Chiat\Day adman Steve Hayden recalled: "We ran a 30- second version of '1984' in the top 10 U.S. markets, plus, in an admittedly childish move, in an 11th market—Boca Raton, Florida, headquarters for IBM's PC division." Mac team member Andy Hertzfeld ended his remembrance of the ad by saying:

"A week after the Macintosh launch, Apple held its January board meeting. The Macintosh executive staff was invited to attend, not knowing what to expect. When the Mac people entered the room, everyone on the board rose and gave them a standing ovation, acknowledging that they were wrong about the commercial and congratulating the team for pulling off a fantastic launch.

Chiat\Day wanted the commercial to qualify for upcoming advertising awards, so they ran it once at 1 AM at a small television station in Twin Falls, Idaho, KMVT, on December 15, 1983 [incorrect; see below for an update on this -ed]. And sure enough it won just about every possible award, including best commercial of the decade. Twenty years later it's considered one of the most memorable television commercials ever made."


A year later, Apple again employed Chiat\Day to make a blockbuster ad for their Macintosh Office product line, which was basically a file server, networking gear, and a laser printer. Directed by Ridley Scott's brother Tony, the new ad was called "Lemmings," and featured blindfolded businesspeople whistling an out-of-tune version of Snow White's "Heigh-Ho" as they followed each other off a cliff (referencing the myth of lemming suicide).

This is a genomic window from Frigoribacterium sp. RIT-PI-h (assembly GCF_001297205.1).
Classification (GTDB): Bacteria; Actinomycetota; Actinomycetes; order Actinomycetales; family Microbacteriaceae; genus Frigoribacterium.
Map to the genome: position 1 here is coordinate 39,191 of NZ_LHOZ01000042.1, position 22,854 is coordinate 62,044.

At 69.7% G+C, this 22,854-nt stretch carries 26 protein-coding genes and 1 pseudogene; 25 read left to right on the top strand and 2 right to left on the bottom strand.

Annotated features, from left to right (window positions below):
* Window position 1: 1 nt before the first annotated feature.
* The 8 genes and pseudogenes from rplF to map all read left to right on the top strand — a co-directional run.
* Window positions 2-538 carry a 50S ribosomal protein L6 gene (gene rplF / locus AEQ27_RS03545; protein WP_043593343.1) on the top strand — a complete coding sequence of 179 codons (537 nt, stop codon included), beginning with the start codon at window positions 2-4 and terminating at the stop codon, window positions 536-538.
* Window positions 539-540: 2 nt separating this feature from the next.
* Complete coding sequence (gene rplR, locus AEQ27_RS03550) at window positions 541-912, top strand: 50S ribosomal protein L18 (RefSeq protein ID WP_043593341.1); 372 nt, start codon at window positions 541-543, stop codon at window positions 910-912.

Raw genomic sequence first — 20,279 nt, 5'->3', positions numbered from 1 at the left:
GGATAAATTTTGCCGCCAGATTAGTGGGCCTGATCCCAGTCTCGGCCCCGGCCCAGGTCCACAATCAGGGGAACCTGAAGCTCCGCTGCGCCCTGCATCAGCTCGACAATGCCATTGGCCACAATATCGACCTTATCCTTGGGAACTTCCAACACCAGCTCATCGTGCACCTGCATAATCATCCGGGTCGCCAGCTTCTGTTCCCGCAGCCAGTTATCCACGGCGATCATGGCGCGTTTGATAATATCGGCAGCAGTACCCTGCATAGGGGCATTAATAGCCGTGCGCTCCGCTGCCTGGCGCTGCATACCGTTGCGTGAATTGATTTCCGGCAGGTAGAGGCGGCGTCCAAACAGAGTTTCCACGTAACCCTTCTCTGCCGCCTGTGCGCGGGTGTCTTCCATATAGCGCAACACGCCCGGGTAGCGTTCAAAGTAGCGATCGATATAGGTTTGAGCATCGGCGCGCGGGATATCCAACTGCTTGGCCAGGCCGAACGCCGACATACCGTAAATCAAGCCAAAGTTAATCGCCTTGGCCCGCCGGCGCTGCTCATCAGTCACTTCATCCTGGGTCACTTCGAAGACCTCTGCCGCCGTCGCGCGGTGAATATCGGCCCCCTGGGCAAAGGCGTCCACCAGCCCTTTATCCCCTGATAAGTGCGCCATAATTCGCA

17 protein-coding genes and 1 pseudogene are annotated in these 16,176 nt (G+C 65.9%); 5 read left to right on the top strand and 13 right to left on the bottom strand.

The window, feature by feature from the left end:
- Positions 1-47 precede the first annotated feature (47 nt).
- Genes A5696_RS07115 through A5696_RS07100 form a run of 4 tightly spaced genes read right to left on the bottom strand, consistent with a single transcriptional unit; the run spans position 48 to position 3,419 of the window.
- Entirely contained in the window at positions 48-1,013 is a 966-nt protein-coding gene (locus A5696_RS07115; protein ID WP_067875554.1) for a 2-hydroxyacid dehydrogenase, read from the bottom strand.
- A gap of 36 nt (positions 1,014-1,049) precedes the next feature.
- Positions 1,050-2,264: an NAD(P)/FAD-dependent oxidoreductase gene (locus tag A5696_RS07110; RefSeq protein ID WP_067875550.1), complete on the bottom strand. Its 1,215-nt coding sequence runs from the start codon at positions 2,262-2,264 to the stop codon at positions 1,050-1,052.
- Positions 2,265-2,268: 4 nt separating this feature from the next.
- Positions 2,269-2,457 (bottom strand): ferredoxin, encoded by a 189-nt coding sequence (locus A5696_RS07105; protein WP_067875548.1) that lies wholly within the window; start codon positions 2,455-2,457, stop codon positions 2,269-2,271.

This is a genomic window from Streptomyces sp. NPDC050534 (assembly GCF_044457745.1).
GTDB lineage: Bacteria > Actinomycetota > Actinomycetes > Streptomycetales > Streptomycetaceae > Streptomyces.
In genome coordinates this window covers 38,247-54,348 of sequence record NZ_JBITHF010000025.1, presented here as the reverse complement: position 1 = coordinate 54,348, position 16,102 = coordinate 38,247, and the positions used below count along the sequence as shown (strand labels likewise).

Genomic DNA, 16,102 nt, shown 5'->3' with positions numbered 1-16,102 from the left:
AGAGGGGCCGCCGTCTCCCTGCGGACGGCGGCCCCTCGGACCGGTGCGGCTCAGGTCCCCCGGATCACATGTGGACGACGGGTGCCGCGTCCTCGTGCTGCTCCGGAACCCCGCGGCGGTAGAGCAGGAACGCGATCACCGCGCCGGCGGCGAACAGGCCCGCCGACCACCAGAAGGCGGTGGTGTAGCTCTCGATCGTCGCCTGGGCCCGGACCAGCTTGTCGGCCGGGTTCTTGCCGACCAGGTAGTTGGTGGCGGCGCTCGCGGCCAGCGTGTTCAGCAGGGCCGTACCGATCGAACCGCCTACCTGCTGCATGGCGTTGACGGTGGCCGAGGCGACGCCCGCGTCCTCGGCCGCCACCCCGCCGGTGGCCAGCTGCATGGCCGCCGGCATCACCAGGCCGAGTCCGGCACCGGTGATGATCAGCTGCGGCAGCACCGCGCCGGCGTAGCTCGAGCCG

Jobs and Sculley didn't like the ad, but Chiat\Day convinced them to run it, pointing out that the board hadn't liked the last ad either. But unlike the rousing, empowering message of the "1984" ad, "Lemmings" directly insulted business customers who had already bought IBM computers. It was also weirdly boring—when it was aired at the Super Bowl (with Jobs and Sculley in attendance), nobody really reacted. The ad was a flop, and Apple even proposed running a printed apology in The Wall Street Journal. Jay Chiat shot back, saying that if Apple apologized, Chiat would buy an ad on the next page, apologizing for the apology. It was a mess:


In 2004, the ad was updated for the launch of the iPod. The only change was that the woman with the hammer was now listening to an iPod, which remained clipped to her belt as she ran. You can watch that version too:


Chiat\Day adman Lee Clow gave an interview about the ad, covering some of this material.

Check out Mac team member Andy Hertzfeld's excellent first-person account of the ad. A similar account (but with more from Jobs's point of view) can found in the Steve Jobs biography, and an even more in-depth account is in The Mac Bathroom Reader. The Mac Bathroom Reader is out of print; you can read an excerpt online, including QuickTime movies of the two versions of the ad, plus a behind-the-scenes video. Finally, you might enjoy this 2004 USA Today article about the ad, pointing out that ads for other computers (including Atari, Radio Shack, and IBM's new PCjr) also ran during that Super Bowl.

* = A Note on the Airing in 1983

Update: Thanks to Tom Frank for writing in to correct my earlier mis-statement about the first air date of this commercial. As you can see in his comment below, Hertzfeld's comments above (and the dates cited in other accounts I've seen) are incorrect. Stay tuned for an upcoming interview with Frank, in which we discuss what it was like running both "1984" and "Lemmings" before they were on the Super Bowl!

Update 2: You can read the story behind this post in Chris's book The Blogger Abides.

This post originally appeared in 2012.